Tuesday, 31 December 2013

Once thrilled by a Madeiran squill, I now have a geranium in the cranium


This time last year I was in London, contemplating a trip to the island of Madeira. Unfortunately it was a trip I never took. Back then I was excited about a squill, a lovely word conjuring up Dickensian rogues or perhaps a (s)pouting marine creature.

This time my Madeiran target has more familiar and mundane name, the geranium.


We call lots of things geranium but only some of them are botanically in the genus Geranium. Quite a few are Pelargonium, a genus segregated from Geranium after the many of the more common species were introduced into cultivation in the eighteenth century.

My featured plant today is a fair dinkum Geranium, but bigger than we are used to in Australia. Our native species are mostly of the creeping and scrambling kind, as I think are most around the world (the shrubby geranium we grow in our gardens is a Pelargonium).


Geranium maderense reaches more than a metre tall and about that wide. In nature it grows in the shade of laurel forest on the island of Madeira, about 600 kilometres off the west coast of northern Africa. In Australia, I noticed it recently in the beautiful Diggers Club garden at Heronswood, which reminded me that I'd seen a great specimen in the glasshouse of the Royal Horticultural Society's premier garden at Wisley while in the UK. (My pictures are from both locations.)

The laurel forests of Madeira are greatly reduced these days due to land clearing for agriculture. The remnants are now protected but there are less than 50 mature plants of Geranium maderense thought to exist at any one time. The species has been assessed as Critically Endangered by the International Union for Conservation of Nature and is included in its Red List of the world's rarest and most threatened plants and animals.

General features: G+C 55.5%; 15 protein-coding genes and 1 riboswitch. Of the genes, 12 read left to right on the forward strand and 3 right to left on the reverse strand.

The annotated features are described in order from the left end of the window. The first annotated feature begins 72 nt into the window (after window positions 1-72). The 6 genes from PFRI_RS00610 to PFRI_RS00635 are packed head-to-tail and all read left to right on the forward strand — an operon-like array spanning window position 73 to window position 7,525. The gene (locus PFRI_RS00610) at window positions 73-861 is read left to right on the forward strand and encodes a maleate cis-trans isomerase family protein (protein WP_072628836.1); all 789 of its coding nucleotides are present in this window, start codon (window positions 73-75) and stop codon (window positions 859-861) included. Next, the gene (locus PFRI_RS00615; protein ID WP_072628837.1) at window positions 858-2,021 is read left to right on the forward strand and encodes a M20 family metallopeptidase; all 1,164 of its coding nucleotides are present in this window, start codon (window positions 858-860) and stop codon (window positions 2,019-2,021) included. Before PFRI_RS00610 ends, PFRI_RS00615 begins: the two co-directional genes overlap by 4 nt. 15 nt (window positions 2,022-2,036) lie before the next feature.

Thankfully (for the species at least) it grows well and attractively in gardens. It lasts a couple of years but produces plenty of seed - as yet I haven't read anything about it becoming weedy outside gardens.


It's easy to grow although I haven't seen it much around Melbourne. The robust leaf stalks with a distinctive swelling at their base are best kept even when the leaf they support dies. They will help support the often top-heavy plant. And like most geraniums (Geranium or Pelargonium) it tolerates drought, reputedly surviving months without water. So the best thing you can do is to not do anything much, and it will thrive.

Happy New Year!

Notes: I've sourced quite a bit of my information from a lovely fact sheet on Geranium maderense produced by the University of California Davis Botanical Conservatory. There is similar species from Madeira, Geranium palmatum, and the differences are outline in this post by The Frustrated Gardener.

2 comments:

Anonymous said...

Hi Tim--

Always enjoy your posts, from wherever they emanate.

I think, though, that you mean UC Davis, not David.

Best wishes for the new year from Ithaca, NY.

Tim Entwisle said...

Quite true - Davis not David (now fixed). Thanks for the correction, and for the feedback! Have a great New Year...